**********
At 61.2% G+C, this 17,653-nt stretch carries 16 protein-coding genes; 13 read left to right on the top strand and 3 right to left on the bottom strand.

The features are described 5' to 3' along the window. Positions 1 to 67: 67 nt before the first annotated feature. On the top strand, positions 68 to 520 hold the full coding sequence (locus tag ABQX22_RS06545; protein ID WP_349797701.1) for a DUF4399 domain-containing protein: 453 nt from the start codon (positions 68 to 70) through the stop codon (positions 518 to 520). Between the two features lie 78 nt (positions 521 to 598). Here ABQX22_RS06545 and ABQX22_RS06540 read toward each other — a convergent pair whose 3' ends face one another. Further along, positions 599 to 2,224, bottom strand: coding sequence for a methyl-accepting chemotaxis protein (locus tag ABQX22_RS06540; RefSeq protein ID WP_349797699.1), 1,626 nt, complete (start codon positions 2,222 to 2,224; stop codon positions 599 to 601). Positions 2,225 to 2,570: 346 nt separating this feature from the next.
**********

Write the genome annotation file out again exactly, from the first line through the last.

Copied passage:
At 61.2% G+C, this 17,653-nt stretch carries 16 protein-coding genes; 13 read left to right on the top strand and 3 right to left on the bottom strand.

The features are described 5' to 3' along the window. Positions 1 to 67: 67 nt before the first annotated feature. On the top strand, positions 68 to 520 hold the full coding sequence (locus tag ABQX22_RS06545; protein ID WP_349797701.1) for a DUF4399 domain-containing protein: 453 nt from the start codon (positions 68 to 70) through the stop codon (positions 518 to 520). Between the two features lie 78 nt (positions 521 to 598). Here ABQX22_RS06545 and ABQX22_RS06540 read toward each other — a convergent pair whose 3' ends face one another. Further along, positions 599 to 2,224, bottom strand: coding sequence for a methyl-accepting chemotaxis protein (locus tag ABQX22_RS06540; RefSeq protein ID WP_349797699.1), 1,626 nt, complete (start codon positions 2,222 to 2,224; stop codon positions 599 to 601). Positions 2,225 to 2,570: 346 nt separating this feature from the next.